What is Sciatica?

It is pain that radiates from your back down your leg. You can have numbness and weakness associated with it. Sometimes, people will have pain and numbness at the same time. The pain can be sharp, stabbing, shocking, and can be excruciating. Some of our patients will describe it as taking their breath away.

Sciatica is often worsened by coughing, sneezing, prolonged sitting, prolonged standing, or walking. It can start upon awakening in the morning or sometimes after a trauma. Some patients are unable to recall any inciting event.

Why does it occur?

The pain is from nerve compression in the back (lumbar spine). In between the lumbar vertebral bones there are discs. The discs act as shock absorbers for the bones and also maintain the space where the nerves exit out to supply your legs. In the case of sciatica, either the disc bulges back to compress the nerve, the disc leaks chemicals onto the nerve that irritate it, the bone develops some spurs from arthritis that compress the nerve, or rarely, a tumor can press on the nerve. Whatever the cause the nerve is either compressed or irritated and it responds by causing low back, buttock, thigh, and leg pain.

Are there risk factors?

One of the main risk factors for this condition is age. As we age, we are more likely to develop arthritis. Our discs also lose quite a bit of water out of them leading to degenerative disc disease causing disc bulges and herniations.

Another risk factor is smoking. Smoking robs the discs of oxygen and they wear out faster leading to disc degeneration.

Repetitive lifting, especially with poor body mechanics, meaning bending at the waist instead of the knees can cause this condition.

Diabetes increases risk of all different types of nerve damage.

Obesity because the heavier you are, the more weight on the spine.

Trauma such as falls, car accidents or high impact sports put you at risk of this condition.

Genetic factors may also play a role. If other people in your family develop disc problems early in life, you may develop them also.

Certain occupations can put you at risk. Everyone knows that jobs that require a lot of constant lifting of heavy objects are not good for your back, but would it surprise you to know that desks jobs are equally bad for your back? It has to do with the mechanics of sitting. When you stand 100% of your body weight is placed on the spine, but when you sit, it could be as much as 140% your body weight even with proper posture. If you sit leaning forward as in working on a low computer or reaching, it could be closer to 200%. If you work at a desk job, it is important to stretch regularly, strengthen your core muscles and get up and walk when you can.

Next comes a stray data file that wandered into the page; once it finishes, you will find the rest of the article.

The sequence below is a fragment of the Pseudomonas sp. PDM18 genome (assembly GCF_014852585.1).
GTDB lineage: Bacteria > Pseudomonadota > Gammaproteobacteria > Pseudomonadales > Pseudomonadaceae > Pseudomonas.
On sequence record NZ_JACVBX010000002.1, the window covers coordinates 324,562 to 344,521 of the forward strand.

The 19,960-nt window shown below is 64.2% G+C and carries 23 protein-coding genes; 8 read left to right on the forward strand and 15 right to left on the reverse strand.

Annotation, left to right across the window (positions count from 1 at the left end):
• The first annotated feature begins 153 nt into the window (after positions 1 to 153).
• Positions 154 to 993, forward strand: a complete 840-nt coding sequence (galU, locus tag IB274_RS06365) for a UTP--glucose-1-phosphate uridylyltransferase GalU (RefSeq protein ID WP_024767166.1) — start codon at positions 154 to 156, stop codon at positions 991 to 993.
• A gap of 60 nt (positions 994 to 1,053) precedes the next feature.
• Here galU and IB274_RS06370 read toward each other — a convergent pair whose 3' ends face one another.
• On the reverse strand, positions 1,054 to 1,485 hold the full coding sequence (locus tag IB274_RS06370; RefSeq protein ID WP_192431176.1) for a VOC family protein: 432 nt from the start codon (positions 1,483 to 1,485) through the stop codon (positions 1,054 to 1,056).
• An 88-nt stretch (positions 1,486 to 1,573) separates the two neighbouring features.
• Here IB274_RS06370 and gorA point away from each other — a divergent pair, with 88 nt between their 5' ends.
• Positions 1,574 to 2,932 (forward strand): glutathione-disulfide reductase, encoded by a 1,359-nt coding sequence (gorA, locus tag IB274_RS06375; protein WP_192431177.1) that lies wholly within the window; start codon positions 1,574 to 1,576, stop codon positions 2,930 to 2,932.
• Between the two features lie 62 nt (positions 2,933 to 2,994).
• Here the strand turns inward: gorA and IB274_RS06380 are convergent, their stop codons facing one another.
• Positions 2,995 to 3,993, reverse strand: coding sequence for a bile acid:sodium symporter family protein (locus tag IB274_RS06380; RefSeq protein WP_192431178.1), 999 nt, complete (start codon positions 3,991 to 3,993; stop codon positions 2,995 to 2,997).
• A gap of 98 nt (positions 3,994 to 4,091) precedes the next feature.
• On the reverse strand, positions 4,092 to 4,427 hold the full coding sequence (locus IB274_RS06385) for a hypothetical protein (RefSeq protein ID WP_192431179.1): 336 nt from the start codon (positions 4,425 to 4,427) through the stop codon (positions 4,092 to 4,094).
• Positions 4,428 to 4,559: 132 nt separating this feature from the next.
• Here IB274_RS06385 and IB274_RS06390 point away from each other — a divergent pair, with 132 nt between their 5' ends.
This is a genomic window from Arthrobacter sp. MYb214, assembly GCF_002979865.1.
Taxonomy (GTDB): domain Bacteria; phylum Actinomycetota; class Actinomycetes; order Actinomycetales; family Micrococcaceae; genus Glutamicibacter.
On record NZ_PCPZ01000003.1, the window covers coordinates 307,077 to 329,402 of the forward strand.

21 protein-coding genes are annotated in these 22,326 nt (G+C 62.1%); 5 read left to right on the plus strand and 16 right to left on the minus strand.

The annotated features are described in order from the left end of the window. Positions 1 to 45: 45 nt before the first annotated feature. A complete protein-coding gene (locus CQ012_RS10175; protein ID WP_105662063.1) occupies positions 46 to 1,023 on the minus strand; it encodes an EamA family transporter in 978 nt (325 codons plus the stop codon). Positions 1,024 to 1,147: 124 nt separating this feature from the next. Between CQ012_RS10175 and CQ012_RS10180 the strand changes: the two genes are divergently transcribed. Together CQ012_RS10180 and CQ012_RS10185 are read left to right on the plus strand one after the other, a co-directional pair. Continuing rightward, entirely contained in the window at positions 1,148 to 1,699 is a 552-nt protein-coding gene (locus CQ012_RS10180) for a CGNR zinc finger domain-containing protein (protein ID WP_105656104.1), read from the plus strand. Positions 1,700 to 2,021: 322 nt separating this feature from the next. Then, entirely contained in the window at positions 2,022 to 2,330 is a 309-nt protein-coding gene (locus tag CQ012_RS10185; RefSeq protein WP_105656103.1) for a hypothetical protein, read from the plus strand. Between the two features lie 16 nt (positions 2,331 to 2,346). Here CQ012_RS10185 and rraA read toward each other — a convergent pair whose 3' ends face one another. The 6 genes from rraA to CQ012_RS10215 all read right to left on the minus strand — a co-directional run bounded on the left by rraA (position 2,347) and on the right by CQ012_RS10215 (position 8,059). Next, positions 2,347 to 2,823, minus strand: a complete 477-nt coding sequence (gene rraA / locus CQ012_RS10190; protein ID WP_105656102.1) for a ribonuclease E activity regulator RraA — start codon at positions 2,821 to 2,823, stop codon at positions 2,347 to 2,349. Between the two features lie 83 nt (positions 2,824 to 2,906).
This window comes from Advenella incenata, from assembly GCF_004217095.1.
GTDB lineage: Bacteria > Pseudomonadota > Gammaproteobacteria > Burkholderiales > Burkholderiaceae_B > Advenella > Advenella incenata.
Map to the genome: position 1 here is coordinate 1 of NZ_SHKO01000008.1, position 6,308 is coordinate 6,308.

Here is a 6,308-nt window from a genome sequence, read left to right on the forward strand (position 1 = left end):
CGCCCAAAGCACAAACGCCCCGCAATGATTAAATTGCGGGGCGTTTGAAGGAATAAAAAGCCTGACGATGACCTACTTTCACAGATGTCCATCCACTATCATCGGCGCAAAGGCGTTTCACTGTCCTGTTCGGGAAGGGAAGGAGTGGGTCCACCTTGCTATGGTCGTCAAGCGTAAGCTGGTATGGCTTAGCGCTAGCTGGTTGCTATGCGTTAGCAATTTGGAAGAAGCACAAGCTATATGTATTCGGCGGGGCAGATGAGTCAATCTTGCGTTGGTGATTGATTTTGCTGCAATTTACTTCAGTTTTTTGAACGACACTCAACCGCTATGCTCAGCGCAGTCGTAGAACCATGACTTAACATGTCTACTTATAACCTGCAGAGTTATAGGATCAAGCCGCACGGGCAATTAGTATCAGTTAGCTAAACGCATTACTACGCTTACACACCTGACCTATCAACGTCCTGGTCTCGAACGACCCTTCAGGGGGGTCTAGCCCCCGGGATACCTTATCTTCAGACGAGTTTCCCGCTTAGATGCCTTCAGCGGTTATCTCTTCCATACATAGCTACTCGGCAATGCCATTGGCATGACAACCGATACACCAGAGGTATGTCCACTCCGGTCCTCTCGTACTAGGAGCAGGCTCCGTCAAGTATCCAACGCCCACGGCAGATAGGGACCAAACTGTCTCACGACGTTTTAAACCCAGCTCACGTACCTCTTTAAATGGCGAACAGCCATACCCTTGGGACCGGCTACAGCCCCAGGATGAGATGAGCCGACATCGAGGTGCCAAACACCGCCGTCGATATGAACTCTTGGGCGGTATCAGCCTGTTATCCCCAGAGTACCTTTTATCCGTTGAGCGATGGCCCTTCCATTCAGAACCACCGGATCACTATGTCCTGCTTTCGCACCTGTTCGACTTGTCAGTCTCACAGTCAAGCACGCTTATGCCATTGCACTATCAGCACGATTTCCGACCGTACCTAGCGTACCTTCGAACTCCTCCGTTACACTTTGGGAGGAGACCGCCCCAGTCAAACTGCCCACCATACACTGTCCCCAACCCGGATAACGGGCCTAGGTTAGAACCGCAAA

How can I prevent it?

By changing the risk factors of which you have control.

  • Maintain a healthy weight.
  • Don’t smoke.
  • Maintain tight blood sugar control if you are diabetic.

Exercise regularly, especially exercises that strengthen your core muscles. Core muscles are the muscles around your midsection that support your spine while you are standing, walking, and sitting. If these muscles are weak, all of the support for these activities falls to your spine. We were not designed to work that way. Unfortunately, as human beings in this era, we do not usually strengthen them during daily activities, so you have to be very intentional about it.

You can also reduce your chance of developing sciatica by lifting with proper body mechanics (lift with your legs) and get help if an item is too heavy – try not to rush.

How Sciatica Treated?

Most people who have sciatic will never go to the doctor. For most people, it resolves in 1-2 weeks. If it does not though, you should seek medical attention.

Initial treatment is supportive only with anti-inflammatories like steroids, muscle relaxers, heat/ice, or possibly stronger pain medication.

If it fails to improve after a couple of weeks or is accompanied with extreme weakness of the legs, urinary incontinence (wetting yourself) or bowel incontinence (soiling yourself), you should see a specialist to order testing like an MRI, EMG, or CT and provide further treatment.

More advanced treatments range from physical therapy to spinal injections to acupuncture, or as a last resort surgery. We at Comprehensive Rehabilitation and Pain Specialists, P.C. are here to help you.

Where can I get additional help?

If you battle with sciatica that is uncontrolled, discuss it with your family doctor or ask for a referral to see a spine specialist at our practice. There are a lot of treatments and education that we can prescribe to get you on the right path.